Published: Sept. 5, 2018 By

'We’re the only thing like this between New York and L.A. ... Not everyone knows what dance-film is, so it’s great that we have an opportunity to create an audience for these artists.'

Those who believe that dance-film is largely confined to Broadway musical remakes, John Travolta, and Marx Brothers and Mel Brooks movies should make their way to the Sans Souci Festival of Dance Cinema on Sept. 14 and 15 at the University of Colorado Boulder campus. 

Now in its 15th season, the niche festival solicits films from cutting-edge artists around the world who explore the intersection of cinematography and choreography, with film shorts ranging from cute and funny to posh and trendy to bitingly experimental.


An image from Tethered, above, directed and performed by Danielle Garrison, currently studying for her MFA in dance. At the top of the page is an image from In Splendid Unison, which will premiere at the festival and details the creative, personal and professional partnership of Nancy Spanier, who taught in the CU Boulder dance program for 35 years, and her husband and muse, fellow dancer Paul Oertel.

“We’re the only thing like this between New York and L.A.,” said Michelle Bernier, Festival Executive Director. “Not everyone knows what dance-film is, so it’s great that we have an opportunity to create an audience for these artists.”

San Souci, which had its beginnings in the Boulder mobile home park for which it is named, is a truly international event, with national screening partners and an international touring program, producing shows both in the United States and across the globe. 

In Boulder County this year, local curators worked with 146 submissions to produce seven different programs at nine screenings, all reflecting the diversity of the art form.

While San Souci is now renowned worldwide, local organizers haven’t forgotten the primary objective: to create an experience that will attract dancers, filmmakers and the uninitiated to this burgeoning art form. 

Originally started by a group of CU Boulder students, including current CU Boulder Dance Professor Michelle Ellsworth, on the side of a mobile home, the CU Boulder campus has since become a hotbed of the art form. Bernier, for instance, came to CU to complete an MFA in Dance in 2016, including a secondary emphasis in digital media.

CU alumni and former faculty are a huge force in the art form, and that is reflected in this year’s films, including the only documentary-length film in the festival by Nancy Spanier. Spanier taught in the CU dance program for 35 years and gained international attention for her choreographic endeavors. Her hour-long film, In Splendid Unison, will premiere at the festival, detailing the creative, personal and professional partnership of Spanier and her husband and muse, fellow dancer Paul Oertel.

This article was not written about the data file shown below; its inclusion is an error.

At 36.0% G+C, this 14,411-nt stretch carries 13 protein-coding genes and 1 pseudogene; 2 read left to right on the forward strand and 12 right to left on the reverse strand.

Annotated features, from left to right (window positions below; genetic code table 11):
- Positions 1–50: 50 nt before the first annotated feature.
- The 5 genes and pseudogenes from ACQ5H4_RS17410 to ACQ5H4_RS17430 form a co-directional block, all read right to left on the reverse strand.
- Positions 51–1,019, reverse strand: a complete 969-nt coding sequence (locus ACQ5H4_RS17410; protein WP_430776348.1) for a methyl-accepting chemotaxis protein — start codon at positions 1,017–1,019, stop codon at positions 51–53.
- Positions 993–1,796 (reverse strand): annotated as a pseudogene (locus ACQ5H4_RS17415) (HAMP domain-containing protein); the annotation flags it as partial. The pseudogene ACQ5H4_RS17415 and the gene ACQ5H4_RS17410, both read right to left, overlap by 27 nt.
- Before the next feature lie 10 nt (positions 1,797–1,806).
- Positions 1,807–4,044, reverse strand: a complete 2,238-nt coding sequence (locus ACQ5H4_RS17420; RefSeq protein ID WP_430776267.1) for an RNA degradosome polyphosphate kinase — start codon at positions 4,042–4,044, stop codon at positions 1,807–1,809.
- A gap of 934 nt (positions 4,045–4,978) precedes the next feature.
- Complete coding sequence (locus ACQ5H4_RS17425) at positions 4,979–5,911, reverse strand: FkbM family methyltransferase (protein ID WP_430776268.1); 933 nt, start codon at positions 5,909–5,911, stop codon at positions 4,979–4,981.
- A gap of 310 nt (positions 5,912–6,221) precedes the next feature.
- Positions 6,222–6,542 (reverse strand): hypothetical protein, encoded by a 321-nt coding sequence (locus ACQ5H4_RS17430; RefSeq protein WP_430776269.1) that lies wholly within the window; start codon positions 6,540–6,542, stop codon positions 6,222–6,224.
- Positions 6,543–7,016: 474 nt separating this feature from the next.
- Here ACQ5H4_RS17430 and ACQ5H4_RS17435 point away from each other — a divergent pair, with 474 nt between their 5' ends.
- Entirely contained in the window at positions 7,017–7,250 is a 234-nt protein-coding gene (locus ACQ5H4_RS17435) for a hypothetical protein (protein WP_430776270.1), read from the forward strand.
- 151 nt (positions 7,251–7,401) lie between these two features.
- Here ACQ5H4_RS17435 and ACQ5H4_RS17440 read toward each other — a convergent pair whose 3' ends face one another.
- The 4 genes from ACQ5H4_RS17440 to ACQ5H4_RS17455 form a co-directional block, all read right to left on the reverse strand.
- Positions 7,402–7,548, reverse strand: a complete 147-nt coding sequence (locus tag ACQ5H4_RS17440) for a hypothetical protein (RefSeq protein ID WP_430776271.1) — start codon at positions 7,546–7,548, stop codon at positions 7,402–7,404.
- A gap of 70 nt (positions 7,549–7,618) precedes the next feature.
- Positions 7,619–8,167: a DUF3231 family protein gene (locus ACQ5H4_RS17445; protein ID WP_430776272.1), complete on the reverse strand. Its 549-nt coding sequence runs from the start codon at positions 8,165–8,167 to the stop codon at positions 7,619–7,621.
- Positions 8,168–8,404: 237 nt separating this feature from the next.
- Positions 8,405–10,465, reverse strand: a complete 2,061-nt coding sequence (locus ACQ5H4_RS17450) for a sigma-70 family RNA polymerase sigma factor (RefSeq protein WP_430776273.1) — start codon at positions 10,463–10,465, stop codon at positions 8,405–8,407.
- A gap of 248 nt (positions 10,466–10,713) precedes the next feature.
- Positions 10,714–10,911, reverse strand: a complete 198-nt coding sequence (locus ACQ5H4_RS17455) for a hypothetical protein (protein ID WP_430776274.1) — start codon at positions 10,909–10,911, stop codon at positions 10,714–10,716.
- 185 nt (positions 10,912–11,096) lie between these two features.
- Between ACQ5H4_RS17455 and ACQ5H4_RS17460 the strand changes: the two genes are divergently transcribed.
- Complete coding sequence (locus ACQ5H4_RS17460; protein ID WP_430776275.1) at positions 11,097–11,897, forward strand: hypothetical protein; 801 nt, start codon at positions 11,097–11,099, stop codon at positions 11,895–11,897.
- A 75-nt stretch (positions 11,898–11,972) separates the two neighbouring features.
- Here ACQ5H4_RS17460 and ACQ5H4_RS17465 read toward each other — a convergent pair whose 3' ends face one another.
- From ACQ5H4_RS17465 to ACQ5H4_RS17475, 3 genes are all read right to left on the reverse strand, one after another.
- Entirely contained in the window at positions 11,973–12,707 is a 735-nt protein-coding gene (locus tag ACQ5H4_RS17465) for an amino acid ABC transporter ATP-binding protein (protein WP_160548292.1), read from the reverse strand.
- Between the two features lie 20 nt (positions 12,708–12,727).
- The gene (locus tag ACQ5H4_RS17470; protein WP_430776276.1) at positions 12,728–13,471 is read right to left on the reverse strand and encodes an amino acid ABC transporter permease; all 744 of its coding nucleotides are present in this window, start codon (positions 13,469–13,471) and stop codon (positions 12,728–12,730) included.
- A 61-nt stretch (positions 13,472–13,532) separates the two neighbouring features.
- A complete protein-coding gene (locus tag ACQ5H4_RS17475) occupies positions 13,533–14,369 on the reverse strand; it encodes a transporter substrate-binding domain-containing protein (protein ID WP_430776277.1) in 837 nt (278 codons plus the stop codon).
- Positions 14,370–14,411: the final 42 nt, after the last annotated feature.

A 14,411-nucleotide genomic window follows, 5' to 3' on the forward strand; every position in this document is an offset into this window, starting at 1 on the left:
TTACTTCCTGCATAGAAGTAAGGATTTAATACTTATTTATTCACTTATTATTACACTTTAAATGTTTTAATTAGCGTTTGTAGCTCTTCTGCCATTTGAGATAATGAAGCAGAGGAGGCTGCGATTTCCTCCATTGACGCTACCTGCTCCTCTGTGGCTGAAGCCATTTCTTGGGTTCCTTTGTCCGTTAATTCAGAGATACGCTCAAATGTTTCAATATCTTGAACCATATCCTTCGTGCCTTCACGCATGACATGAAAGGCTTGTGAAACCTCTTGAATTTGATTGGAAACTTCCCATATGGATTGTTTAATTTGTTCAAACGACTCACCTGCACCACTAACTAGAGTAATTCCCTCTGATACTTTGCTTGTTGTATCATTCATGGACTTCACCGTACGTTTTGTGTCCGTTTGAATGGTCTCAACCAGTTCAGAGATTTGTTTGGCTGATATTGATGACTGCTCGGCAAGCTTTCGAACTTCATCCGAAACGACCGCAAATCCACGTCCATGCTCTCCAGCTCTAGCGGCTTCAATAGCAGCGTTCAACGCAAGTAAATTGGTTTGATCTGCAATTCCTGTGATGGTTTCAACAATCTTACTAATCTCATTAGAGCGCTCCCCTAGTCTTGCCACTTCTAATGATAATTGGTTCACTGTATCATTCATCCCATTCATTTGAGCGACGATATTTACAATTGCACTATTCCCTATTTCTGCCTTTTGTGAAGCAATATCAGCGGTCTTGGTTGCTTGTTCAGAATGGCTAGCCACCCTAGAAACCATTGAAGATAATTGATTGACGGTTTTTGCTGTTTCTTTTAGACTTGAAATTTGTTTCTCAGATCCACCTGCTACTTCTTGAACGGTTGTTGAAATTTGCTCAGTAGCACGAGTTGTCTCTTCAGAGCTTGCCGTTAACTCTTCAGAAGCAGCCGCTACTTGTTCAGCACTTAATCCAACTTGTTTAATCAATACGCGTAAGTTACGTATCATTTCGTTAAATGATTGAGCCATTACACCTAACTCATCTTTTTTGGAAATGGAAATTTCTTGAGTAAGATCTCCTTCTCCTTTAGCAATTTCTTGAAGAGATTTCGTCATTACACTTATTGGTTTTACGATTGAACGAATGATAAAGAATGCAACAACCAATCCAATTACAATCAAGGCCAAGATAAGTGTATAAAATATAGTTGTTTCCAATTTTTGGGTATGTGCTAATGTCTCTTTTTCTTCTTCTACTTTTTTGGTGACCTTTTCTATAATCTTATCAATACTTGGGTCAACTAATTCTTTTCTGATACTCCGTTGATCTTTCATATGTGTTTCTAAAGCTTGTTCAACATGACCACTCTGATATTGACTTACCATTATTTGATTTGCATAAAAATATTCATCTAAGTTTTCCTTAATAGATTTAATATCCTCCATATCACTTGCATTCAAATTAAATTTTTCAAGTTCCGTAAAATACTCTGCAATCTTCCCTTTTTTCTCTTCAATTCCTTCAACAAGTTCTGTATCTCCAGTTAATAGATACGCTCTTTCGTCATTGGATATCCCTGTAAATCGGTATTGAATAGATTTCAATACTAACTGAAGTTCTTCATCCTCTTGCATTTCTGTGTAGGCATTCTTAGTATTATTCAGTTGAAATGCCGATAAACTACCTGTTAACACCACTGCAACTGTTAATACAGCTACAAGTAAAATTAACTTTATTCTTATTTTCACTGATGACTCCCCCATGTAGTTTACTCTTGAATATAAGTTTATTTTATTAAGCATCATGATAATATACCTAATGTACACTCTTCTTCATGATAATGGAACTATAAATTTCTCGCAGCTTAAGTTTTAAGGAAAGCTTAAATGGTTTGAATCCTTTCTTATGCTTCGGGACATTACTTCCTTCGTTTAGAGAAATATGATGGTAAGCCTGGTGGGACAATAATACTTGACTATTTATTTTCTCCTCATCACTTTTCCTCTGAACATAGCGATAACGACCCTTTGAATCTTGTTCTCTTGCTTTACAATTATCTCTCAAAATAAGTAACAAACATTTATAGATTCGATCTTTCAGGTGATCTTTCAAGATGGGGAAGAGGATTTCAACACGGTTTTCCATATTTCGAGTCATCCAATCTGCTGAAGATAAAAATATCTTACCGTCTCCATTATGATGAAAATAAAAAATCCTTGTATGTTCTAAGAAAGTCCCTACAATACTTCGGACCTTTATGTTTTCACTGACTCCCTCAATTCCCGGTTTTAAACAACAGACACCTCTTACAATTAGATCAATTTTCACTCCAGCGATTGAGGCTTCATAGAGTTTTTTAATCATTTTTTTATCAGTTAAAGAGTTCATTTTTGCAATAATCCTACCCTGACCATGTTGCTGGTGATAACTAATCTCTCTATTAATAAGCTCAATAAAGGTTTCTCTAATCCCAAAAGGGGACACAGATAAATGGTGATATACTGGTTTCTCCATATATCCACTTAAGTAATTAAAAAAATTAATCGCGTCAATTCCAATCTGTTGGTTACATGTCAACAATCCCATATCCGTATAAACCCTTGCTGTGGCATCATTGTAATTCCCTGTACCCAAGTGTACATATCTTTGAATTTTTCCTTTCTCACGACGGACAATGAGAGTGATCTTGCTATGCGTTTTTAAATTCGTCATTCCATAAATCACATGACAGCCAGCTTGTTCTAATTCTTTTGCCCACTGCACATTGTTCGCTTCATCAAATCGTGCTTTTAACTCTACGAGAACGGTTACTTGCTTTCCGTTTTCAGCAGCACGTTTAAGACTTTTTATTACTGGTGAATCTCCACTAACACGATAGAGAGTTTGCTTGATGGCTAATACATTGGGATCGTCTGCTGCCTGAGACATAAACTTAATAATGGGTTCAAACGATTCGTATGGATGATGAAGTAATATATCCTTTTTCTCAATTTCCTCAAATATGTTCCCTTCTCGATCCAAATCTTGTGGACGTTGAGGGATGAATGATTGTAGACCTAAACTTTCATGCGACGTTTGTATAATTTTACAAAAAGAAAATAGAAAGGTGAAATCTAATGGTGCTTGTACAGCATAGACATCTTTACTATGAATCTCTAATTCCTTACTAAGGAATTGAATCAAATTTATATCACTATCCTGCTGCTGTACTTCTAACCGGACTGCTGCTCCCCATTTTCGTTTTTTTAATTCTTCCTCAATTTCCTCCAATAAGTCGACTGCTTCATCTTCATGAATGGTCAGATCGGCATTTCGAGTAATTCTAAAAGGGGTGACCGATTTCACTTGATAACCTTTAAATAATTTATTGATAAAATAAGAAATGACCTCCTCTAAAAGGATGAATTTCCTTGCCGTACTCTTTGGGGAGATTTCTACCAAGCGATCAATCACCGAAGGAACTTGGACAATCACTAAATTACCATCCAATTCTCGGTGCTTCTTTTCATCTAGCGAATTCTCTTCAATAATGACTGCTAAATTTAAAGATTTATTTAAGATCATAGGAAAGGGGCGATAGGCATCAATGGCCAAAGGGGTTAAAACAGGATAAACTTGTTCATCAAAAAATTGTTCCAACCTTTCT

"It is truly meaningful and very moving to me that the world premiere of my documentary film will take place in Boulder, where so much of my work was produced, and where my artistry was nurtured over many decades,” said Spanier in a note. 

“Though living faraway now in France, I continue to cherish the memory of my 35 years of teaching and creating at CU with great appreciation for the huge support I received there and for the richness and vibrancy of the CU environment."

Other CU alums with their feet in this year’s festival include:

  • Sonya Smith, MFA dance 2015, a professional dancer in San Francisco with Lizz Roman and Dancers, performing in In a Fog,directed by Peter Litwinowicz.
  • Aundrea Anderson, BFA dance and BFA film 2015, director of Washing Distortions. She formed her multimedia dance company, BITEdown Dance in the spring of 2015 after graduating from CU Boulder magna cum laudein both dance and film. She now lives in New York City.
  • Samantha Lysaght, BFA dance 2015, director of and performer in Don't Dwell on It, which screens Friday, Sept. 14. at the Atlas Center for Media, Arts and Performance (ATLAS). The film, accompanied by the sounds of Frank Sinatra, combines Lysaght's struggle and humor to convey tenderness.
  • Rosely Conz, MFA dance 2016, who now holds a tenure-track faculty position and teaches dance at Alma College in Michigan, co-directed and will perform in Terra Blue, a film and live multimedia performance (Friday night at ATLAS).
  • Danielle Garrison, currently studying for her MFA in dance, is the director of and a performer in Tethered, which was made on her Fulbright trip to France and tackles topics of depression, anxiety and suicide. 
  • Ana Baer, MFA dance 2003, is the artistic director of Sans Souci and co-director of TerraBlue film and live multimedia performance.

Bernier herself is in the festival, as the director of Imitation and Splattery film and live multimedia performance (Friday night at the ATLAS Blackbox Experimental Studio).

The screenings at ATLAS on the CU Boulder campus, 1125 18th Street are free and open to the public. While the screenings start at 7:30 p.m. both nights, many of these films can only be seen on installations creatively placed around the theater, so it’s best to show up at 7 p.m. according to festival organizers.

There are also upcoming shows at the Dairy Arts Center’ Boedecker Cinema in Boulder and in Lafayette. Boedecker shows charge admission. Visit the Sans Souci website for further information: